Saturday, November 23, 2013

Cyber War Will Take Place

Thomas Rid's book "Cyber War Will Not Take Place" (Oxford University Press, 2013), is readable and well researched. It argues that on-line attacks on nation states will be at most an adjunct to the use of conventional military force. The limits to the effectiveness of an on-line attack are discussed, using documented cases. The conclusion is that cyber-war will not happen, because it is unreliable in its effect, cannot be well targeted and can't cause violence directly. Surprisingly, Queensland, Australia, features prominently as one place where a cyber-attack on infrastructure had a significant effect. In 2000 the Maroochy Shire SCADA system was commanded to dump millions of liters of raw sewage into waterways.

Rid soberly counters the hype around "cyber-war", but perhaps goes too far in dismissing it altogether. There are many weapons which have uncertain military value, but are nonetheless made ready for use. An example is Barnes Wallis' bouncing bomb, used to breech the Möhne and Edersee Dams in WW2. The bomb had a mostly indirect effect, by breeching the dam wall, cutting off hydroelectric power and flooding the land below. The bombs has some propaganda value, but were of limited military value.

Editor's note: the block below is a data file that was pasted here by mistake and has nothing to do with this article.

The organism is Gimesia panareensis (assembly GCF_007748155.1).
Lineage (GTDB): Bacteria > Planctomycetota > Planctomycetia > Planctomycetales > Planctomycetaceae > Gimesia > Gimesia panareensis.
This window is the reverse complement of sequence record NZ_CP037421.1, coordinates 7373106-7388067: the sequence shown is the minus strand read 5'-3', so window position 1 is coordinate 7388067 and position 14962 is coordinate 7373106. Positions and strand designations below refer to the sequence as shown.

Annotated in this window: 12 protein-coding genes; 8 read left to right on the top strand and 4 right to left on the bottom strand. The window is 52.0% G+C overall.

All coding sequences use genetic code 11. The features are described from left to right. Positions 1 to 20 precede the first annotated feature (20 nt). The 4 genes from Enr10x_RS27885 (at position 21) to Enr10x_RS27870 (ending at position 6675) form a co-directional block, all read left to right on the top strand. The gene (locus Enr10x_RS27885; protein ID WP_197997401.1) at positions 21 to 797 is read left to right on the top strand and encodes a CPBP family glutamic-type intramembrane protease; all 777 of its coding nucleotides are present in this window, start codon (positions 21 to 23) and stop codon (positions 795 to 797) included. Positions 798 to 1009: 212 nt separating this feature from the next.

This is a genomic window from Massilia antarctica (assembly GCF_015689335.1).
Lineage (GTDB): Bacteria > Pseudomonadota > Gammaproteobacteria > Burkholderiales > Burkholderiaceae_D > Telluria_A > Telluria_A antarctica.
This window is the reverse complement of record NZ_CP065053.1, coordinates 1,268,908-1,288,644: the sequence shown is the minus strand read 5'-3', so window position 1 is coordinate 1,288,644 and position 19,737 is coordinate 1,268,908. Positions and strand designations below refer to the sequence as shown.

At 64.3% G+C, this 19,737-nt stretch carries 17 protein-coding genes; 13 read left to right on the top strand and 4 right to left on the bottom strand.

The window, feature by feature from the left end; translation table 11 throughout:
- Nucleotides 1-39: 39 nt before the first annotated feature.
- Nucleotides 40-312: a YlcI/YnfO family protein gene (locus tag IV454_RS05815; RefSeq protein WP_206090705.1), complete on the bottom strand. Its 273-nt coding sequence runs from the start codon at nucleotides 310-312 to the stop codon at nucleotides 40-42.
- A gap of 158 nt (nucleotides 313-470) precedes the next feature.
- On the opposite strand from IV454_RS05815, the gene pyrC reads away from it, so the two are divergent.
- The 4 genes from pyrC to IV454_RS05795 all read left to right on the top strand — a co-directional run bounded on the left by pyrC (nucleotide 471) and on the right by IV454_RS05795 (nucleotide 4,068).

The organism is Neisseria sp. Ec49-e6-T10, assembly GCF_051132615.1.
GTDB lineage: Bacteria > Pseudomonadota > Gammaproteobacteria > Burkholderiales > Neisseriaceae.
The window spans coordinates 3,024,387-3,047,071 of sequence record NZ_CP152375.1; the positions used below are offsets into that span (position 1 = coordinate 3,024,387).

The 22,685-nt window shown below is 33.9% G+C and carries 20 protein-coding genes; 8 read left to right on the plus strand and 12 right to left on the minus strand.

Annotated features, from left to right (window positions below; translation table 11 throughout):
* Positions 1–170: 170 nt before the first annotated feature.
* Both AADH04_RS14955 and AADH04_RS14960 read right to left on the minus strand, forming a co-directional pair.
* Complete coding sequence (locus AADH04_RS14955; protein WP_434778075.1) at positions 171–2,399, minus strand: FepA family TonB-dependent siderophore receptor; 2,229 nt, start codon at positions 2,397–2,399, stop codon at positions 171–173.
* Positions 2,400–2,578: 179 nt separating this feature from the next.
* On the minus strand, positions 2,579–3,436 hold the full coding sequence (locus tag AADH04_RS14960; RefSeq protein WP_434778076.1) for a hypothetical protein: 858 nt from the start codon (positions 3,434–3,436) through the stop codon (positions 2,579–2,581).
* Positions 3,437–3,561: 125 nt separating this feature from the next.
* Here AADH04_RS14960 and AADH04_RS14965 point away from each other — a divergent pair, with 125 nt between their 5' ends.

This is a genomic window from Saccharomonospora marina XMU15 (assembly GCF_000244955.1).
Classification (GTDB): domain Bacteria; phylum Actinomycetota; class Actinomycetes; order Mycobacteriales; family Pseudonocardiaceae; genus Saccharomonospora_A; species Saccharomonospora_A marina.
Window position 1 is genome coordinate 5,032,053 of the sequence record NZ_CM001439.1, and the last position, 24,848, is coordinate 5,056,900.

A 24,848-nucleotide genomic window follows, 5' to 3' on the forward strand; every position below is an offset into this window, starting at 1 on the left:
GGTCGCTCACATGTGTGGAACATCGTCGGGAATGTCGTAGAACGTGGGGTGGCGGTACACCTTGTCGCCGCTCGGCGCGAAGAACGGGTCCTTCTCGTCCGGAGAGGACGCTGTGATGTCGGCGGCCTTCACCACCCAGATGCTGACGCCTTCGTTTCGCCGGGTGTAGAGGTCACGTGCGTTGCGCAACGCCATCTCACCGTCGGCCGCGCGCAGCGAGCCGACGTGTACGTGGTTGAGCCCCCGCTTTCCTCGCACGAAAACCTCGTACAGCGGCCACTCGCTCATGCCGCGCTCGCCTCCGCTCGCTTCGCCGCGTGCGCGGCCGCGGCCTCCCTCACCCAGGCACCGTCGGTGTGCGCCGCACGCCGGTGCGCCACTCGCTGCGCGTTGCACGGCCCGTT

It is unlikely there will be a pure cyberwar, but very likely that any future major conventional war will involve extensive use of on-line attacks. These will be intended to cause confusion and degrade the enemy infrastructure to make conventional kinetic attack more effective, rather than replace it.

Compared to conventional warfare, cyber-war takes little hardware. Office computers are cheap compared to missiles, submarines and supersonic aircraft. A country with a conscription army also has a ready supply of recruits, who can be screened for computing skills. Reserve personnel, who work in the ICT, can be used, with most of their technical training taken care of by their civilian employers (previously I proposed such a "Australian CyberWarfare Battalion").

Nations with less developed infrastructure may also see this as a useful form of asymmetric warfare. A less developed nation has little to fear in terms of retaliation when  disrupting the water, transport and power infrastructure of a developed nation.

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